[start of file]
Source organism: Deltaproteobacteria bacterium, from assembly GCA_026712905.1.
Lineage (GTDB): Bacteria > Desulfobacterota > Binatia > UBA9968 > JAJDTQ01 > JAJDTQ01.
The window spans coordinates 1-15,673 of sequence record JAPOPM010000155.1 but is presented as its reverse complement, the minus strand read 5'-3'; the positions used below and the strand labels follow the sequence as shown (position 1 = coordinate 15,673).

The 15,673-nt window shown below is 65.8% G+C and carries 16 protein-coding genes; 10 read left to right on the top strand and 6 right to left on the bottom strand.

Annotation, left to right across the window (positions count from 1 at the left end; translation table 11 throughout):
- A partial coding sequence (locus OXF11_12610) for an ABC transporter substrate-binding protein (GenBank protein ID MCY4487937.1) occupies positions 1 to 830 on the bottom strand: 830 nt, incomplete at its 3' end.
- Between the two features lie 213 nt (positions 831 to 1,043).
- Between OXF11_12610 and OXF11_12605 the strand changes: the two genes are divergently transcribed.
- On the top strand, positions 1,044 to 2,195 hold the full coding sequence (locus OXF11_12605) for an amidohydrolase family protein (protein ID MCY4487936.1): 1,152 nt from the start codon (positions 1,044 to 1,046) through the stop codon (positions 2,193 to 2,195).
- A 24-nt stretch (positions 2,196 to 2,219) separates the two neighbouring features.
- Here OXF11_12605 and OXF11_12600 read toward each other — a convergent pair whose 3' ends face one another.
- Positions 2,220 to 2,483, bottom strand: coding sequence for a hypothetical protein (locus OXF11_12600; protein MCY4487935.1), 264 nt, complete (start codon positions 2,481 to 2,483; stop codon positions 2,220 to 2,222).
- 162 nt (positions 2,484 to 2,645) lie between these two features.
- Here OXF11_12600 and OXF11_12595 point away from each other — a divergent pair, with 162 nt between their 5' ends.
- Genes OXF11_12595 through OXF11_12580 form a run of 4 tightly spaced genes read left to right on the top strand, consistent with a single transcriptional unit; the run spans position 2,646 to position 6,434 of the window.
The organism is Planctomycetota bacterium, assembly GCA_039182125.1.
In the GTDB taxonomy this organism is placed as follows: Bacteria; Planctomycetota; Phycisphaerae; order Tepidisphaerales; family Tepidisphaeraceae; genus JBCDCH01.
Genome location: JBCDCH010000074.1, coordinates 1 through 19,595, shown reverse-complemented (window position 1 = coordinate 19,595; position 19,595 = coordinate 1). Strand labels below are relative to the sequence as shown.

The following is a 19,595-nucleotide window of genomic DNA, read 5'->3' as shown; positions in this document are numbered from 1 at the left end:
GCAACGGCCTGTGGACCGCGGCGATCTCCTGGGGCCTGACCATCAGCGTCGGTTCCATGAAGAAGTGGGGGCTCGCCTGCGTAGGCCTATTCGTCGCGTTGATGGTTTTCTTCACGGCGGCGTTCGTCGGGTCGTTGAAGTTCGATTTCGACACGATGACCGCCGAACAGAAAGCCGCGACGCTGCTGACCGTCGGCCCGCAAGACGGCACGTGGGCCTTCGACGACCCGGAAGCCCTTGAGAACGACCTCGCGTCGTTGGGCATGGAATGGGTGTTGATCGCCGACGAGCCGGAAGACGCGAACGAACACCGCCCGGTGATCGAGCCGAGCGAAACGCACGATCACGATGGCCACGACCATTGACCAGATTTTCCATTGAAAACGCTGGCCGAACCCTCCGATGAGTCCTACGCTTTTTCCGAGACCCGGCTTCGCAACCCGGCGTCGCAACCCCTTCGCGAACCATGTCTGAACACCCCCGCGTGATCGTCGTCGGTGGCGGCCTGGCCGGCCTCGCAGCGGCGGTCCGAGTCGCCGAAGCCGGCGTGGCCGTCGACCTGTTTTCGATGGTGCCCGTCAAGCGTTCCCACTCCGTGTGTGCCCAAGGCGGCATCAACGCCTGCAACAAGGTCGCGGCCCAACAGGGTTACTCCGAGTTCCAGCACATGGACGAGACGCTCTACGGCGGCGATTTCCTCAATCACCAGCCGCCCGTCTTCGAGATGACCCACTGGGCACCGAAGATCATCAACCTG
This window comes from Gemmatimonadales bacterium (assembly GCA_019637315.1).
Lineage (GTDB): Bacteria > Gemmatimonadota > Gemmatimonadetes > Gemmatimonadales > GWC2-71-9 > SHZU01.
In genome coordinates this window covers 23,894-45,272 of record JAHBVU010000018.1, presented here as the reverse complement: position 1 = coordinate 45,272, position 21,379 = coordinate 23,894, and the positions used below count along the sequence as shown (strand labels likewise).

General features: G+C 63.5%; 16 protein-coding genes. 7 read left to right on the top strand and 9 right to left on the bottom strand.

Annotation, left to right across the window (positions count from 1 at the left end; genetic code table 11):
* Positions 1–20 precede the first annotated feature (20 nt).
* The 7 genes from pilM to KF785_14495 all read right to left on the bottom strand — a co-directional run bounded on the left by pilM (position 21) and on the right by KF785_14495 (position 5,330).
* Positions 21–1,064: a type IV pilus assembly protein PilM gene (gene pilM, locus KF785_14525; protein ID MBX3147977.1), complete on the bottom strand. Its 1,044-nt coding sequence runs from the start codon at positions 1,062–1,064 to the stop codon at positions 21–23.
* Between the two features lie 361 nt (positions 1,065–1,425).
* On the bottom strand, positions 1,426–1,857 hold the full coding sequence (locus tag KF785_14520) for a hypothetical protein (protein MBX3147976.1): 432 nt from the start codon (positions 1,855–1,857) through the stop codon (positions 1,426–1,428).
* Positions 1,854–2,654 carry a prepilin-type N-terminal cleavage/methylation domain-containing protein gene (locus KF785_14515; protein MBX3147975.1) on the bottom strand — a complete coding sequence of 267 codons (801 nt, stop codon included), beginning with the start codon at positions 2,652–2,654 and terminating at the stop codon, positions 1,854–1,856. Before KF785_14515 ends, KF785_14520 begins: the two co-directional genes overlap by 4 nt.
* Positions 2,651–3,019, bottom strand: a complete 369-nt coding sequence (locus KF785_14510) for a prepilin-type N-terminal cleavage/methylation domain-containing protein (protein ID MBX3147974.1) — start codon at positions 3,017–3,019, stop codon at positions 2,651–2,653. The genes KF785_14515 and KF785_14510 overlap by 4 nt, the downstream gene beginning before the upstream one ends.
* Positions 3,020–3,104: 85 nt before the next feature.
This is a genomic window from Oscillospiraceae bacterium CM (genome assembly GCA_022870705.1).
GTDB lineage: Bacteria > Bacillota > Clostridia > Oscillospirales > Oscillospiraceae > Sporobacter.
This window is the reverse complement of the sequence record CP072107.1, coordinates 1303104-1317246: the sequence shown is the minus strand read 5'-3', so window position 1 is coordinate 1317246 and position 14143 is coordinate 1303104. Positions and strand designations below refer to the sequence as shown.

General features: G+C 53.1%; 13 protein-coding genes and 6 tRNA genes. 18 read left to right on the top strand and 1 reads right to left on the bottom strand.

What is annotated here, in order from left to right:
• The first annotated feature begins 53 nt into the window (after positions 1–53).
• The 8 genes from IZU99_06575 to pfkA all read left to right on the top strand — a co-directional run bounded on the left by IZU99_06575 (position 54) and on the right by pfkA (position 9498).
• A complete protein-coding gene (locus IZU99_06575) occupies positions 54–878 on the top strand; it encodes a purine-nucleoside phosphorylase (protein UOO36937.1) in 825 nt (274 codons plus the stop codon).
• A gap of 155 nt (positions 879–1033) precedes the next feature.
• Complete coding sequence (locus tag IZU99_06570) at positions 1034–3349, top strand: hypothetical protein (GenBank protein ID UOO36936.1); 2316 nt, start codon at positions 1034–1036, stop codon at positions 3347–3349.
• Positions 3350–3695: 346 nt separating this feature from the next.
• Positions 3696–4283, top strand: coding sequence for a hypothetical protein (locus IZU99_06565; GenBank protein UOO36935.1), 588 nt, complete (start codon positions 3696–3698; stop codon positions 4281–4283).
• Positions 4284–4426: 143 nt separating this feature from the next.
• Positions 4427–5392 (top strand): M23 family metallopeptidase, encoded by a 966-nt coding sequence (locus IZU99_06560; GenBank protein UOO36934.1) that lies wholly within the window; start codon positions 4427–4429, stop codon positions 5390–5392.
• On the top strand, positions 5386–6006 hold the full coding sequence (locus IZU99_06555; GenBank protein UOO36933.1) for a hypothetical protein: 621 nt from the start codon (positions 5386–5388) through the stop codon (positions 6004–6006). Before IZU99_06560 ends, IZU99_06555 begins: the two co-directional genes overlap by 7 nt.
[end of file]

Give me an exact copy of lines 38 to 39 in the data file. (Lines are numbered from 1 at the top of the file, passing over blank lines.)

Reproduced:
What is annotated here, in order from left to right:
• The first annotated feature begins 53 nt into the window (after positions 1–53).